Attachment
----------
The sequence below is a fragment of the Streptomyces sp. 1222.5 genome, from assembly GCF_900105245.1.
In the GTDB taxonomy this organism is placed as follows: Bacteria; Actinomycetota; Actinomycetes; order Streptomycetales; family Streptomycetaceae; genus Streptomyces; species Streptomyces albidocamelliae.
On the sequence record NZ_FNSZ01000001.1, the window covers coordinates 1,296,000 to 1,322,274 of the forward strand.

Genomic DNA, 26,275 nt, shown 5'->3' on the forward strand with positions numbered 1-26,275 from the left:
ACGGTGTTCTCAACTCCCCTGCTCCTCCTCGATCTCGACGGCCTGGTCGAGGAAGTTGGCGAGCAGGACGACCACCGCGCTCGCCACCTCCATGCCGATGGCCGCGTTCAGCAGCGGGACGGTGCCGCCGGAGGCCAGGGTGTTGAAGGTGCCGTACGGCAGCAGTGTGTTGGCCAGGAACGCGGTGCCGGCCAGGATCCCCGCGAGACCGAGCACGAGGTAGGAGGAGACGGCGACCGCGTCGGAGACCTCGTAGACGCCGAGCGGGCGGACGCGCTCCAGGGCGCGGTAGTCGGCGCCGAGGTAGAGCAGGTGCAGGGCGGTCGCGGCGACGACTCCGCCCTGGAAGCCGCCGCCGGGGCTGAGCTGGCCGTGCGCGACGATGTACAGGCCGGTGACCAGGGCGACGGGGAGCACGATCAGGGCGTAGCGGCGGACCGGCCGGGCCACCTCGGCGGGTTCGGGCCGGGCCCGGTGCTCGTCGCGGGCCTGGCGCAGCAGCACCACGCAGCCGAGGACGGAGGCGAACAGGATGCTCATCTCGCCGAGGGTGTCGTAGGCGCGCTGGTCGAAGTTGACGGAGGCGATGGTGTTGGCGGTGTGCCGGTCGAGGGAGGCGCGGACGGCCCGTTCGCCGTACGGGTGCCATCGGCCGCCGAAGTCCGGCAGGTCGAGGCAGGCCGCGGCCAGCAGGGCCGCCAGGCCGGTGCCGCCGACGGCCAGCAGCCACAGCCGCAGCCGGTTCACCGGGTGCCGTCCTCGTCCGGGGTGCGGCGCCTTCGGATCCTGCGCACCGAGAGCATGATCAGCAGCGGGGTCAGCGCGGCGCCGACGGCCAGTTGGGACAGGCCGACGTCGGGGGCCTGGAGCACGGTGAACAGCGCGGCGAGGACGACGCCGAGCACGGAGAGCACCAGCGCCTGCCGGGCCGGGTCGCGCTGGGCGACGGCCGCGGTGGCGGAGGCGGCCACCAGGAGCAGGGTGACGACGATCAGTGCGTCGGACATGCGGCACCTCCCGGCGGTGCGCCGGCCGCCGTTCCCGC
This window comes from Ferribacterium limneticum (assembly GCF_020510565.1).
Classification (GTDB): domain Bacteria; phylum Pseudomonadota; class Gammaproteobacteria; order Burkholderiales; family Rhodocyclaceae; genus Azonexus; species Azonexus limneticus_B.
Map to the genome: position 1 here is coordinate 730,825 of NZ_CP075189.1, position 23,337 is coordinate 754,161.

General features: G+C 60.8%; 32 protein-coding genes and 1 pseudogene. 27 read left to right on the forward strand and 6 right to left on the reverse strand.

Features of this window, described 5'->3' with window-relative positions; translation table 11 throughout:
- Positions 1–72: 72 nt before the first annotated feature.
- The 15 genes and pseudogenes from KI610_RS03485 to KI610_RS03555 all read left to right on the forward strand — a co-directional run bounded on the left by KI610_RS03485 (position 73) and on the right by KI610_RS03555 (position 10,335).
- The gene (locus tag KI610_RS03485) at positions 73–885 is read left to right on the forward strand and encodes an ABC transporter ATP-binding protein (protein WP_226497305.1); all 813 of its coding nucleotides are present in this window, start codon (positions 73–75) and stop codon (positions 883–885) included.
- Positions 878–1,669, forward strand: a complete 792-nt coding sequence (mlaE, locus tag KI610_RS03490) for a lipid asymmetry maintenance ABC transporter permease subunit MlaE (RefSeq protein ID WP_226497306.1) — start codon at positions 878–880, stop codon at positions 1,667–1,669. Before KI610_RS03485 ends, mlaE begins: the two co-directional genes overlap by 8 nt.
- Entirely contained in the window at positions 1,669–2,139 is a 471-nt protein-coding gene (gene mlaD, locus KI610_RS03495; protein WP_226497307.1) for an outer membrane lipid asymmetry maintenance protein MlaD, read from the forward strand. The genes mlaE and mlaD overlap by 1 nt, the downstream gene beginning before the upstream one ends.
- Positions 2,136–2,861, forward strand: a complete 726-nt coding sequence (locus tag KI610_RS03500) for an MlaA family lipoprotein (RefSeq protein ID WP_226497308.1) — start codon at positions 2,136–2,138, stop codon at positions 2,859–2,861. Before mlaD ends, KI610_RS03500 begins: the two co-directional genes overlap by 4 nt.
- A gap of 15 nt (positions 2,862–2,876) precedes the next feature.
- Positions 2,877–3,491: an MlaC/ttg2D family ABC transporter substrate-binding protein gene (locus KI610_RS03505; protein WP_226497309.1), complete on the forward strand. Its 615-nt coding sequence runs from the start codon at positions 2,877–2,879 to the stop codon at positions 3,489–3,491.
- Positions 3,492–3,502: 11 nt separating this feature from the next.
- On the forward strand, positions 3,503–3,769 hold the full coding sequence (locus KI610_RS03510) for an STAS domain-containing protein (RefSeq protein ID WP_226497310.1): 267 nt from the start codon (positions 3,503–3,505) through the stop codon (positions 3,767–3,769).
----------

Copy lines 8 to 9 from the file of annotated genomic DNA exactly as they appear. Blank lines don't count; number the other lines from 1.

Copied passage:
Map to the genome: position 1 here is coordinate 730,825 of NZ_CP075189.1, position 23,337 is coordinate 754,161.

General features: G+C 60.8%; 32 protein-coding genes and 1 pseudogene. 27 read left to right on the forward strand and 6 right to left on the reverse strand.